There are STEM culture barriers that exist across institutions, and barriers that are specific to institutions. We found that efforts that tackled both types of barriers were most successful. Many institutions and organizations offer programs to support women of colour in STEM, for example, providing scholarships and financial incentives and organizing career clubs. This is commendable and does aid with access to STEM. However, developing inclusive cultural norms and institutional supports that develop and reinforce STEM identity and sense of belonging is imperative for creating the environments students need to persevere in their programs.

The digital economy can be both a tool of support to create equitable learning environments and leveraged to empower learners in STEM. There have been two ways of leveraging the digital economy to support retention. One way supports STEM learning and STEM course development, and the other empowers learners to develop digital skills. Both ways of leveraging the digital economy have the potential to have high and long-lasting impacts. Ideally, policy changes will incorporate both types of digital strategies into postsecondary STEM learning environments. Courses, programs and clubs can be redesigned to support this new learning.

Policy implications

  • There is an immediate need for research to be conducted: (1) gathering pan-Canadian data on retention and (2) gathering data on the specific experiences of women of colour in their STEM programs.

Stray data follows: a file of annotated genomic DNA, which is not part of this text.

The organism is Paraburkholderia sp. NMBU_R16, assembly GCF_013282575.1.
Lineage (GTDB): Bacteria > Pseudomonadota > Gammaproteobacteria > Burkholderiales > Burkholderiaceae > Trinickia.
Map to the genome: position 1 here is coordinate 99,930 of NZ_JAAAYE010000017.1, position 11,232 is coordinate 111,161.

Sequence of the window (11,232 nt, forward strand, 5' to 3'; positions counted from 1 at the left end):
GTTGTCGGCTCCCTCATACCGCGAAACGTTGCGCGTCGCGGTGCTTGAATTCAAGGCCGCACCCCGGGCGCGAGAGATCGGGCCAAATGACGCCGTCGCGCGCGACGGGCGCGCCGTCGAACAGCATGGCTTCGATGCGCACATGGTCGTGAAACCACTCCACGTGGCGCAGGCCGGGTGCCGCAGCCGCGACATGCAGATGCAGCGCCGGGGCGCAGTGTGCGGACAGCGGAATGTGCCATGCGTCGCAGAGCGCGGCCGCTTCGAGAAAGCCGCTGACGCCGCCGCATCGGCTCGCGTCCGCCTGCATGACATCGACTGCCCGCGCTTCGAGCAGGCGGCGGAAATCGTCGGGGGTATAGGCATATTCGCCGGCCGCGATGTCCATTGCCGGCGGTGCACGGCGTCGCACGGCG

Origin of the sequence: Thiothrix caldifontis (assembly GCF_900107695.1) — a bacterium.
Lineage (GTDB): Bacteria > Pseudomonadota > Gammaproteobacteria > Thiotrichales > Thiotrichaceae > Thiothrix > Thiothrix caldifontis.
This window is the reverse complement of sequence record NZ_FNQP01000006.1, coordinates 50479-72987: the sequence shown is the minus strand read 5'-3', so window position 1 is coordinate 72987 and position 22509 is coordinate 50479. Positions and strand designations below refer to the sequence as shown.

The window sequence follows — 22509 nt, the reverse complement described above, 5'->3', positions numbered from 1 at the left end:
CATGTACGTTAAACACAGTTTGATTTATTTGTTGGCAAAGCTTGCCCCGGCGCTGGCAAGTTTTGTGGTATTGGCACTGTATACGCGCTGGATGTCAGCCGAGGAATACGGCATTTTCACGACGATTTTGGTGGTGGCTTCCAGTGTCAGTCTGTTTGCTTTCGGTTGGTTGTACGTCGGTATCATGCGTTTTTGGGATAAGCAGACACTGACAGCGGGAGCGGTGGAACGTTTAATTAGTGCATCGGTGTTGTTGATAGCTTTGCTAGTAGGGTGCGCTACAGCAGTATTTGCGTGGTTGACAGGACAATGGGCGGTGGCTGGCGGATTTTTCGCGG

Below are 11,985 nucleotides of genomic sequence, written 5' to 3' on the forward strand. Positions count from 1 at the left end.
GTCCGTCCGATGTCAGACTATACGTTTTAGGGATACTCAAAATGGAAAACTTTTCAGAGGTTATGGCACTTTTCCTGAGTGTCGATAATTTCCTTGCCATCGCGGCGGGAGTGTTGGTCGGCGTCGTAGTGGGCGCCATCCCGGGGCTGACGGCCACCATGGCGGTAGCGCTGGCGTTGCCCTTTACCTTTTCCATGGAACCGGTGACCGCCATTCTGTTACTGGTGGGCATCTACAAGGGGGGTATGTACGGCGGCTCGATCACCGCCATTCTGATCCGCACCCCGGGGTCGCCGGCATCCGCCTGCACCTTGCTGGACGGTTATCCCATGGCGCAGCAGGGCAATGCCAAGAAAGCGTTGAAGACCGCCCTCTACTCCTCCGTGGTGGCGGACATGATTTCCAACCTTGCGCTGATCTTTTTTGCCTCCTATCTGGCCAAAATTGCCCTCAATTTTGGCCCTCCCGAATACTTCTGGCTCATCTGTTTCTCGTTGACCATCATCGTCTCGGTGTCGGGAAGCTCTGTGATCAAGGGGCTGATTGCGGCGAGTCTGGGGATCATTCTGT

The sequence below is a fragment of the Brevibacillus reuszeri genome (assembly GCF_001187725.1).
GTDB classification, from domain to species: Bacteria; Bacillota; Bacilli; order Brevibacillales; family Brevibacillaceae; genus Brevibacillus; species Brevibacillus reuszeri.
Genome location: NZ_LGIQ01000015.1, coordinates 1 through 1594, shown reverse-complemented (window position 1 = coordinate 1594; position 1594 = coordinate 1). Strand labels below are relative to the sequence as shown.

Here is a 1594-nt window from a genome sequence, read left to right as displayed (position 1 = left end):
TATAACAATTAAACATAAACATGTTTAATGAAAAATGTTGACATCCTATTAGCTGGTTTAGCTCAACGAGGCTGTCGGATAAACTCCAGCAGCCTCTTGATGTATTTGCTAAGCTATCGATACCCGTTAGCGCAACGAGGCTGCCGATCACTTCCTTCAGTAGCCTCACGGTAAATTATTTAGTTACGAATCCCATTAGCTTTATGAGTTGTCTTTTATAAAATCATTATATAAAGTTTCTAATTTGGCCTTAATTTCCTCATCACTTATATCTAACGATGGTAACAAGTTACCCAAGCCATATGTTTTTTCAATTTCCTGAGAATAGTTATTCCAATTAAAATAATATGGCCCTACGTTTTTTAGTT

• Actionable strategies for policy-makers, institutions and faculty to focus on include targeting efforts in the first two years, placing the strongest faculty in introductory and first-year courses, establishing mentorship programs, supporting faculty to develop culturally responsive pedagogies, and embedding research experiences and digital literacies across courses and programs.
  • Each Canadian institution of higher education should conduct internal reviews to identify their own specific barriers and answer how they can provide learning spaces that develop STEM identity and sense of belonging.
  • A policy priority should be for STEM programs to intentionally create learning opportunities and goals that integrate their STEM courses with real-world digital literacies, including exploring real-world STEM problems of social significance through digital literacies.

Further information

Read the full report

Contact the researchers

Robyn Ruttenberg-Rozen, assistant professor, Faculty of Education, Ontario Tech University: robyn.ruttenberg-rozen@ontariotechu.ca

Tapo Chimbganda, director, Future Black Female: tapo@futureblackfemale.com

The views expressed in this evidence brief are those of the authors and not those of SSHRC, the Future Skills Centre or the Government of Canada.